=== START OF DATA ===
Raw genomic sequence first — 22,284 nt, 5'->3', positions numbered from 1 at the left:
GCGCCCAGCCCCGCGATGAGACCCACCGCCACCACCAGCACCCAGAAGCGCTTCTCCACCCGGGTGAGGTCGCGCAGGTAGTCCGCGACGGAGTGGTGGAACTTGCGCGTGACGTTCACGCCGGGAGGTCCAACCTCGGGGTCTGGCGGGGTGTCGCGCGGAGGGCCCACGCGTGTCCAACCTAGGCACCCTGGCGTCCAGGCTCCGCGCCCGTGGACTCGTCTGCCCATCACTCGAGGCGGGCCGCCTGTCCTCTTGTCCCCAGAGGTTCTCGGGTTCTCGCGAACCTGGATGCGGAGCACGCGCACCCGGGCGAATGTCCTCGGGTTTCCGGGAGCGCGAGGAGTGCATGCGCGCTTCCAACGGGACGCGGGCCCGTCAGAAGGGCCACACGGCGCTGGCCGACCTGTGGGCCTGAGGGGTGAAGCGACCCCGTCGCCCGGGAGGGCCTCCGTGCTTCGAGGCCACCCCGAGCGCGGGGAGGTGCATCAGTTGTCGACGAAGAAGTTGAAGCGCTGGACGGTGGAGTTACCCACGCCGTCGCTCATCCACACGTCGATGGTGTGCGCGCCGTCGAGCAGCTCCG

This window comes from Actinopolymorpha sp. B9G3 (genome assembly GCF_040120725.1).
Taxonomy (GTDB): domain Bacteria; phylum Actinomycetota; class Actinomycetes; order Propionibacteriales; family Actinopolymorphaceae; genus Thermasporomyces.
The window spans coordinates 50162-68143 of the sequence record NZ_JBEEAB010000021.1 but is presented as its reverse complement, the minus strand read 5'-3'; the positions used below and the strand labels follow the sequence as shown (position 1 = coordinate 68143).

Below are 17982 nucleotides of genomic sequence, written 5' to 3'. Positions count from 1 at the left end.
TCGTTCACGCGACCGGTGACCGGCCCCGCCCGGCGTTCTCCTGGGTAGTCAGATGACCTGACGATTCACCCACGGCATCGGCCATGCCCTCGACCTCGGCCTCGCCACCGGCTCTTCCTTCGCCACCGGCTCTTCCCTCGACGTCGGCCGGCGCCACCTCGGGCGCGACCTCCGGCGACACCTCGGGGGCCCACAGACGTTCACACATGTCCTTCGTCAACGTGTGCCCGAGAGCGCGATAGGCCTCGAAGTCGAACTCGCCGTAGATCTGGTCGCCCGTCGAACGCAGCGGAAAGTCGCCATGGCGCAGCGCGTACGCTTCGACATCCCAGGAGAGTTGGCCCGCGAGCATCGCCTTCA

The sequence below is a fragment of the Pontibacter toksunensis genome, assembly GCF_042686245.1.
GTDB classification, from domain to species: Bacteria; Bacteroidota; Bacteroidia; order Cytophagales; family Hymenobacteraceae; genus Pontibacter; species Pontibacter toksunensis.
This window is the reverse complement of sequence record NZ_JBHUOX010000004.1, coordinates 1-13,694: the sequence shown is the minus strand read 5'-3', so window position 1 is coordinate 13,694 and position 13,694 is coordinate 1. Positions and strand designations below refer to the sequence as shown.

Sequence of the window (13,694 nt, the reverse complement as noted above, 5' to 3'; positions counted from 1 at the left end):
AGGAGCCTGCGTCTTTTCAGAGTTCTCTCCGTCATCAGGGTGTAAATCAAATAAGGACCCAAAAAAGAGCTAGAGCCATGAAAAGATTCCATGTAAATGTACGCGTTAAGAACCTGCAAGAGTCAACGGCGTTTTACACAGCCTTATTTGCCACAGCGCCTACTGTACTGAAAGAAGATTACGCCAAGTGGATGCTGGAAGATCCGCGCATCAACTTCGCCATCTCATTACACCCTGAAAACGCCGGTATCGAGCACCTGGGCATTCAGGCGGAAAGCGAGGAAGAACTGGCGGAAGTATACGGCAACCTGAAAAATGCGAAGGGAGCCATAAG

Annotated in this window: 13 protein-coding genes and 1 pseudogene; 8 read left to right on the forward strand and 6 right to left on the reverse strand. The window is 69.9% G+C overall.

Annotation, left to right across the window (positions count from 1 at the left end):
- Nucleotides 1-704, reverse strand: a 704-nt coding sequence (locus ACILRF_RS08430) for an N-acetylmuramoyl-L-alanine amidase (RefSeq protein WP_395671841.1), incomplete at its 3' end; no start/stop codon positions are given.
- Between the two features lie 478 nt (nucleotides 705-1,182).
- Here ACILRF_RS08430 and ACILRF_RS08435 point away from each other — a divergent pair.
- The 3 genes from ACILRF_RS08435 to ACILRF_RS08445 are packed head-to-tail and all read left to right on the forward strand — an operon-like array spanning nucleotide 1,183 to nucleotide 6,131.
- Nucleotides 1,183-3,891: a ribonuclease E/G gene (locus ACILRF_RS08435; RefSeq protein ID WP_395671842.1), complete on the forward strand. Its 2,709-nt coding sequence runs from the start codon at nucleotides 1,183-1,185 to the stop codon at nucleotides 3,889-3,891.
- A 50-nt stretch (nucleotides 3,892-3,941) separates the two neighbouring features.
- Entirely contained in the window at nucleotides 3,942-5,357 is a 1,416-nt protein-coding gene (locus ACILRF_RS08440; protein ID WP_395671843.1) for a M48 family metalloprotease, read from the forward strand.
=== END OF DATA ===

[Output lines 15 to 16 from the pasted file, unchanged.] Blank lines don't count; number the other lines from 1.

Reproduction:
- Nucleotides 1-704, reverse strand: a 704-nt coding sequence (locus ACILRF_RS08430) for an N-acetylmuramoyl-L-alanine amidase (RefSeq protein WP_395671841.1), incomplete at its 3' end; no start/stop codon positions are given.
- Between the two features lie 478 nt (nucleotides 705-1,182).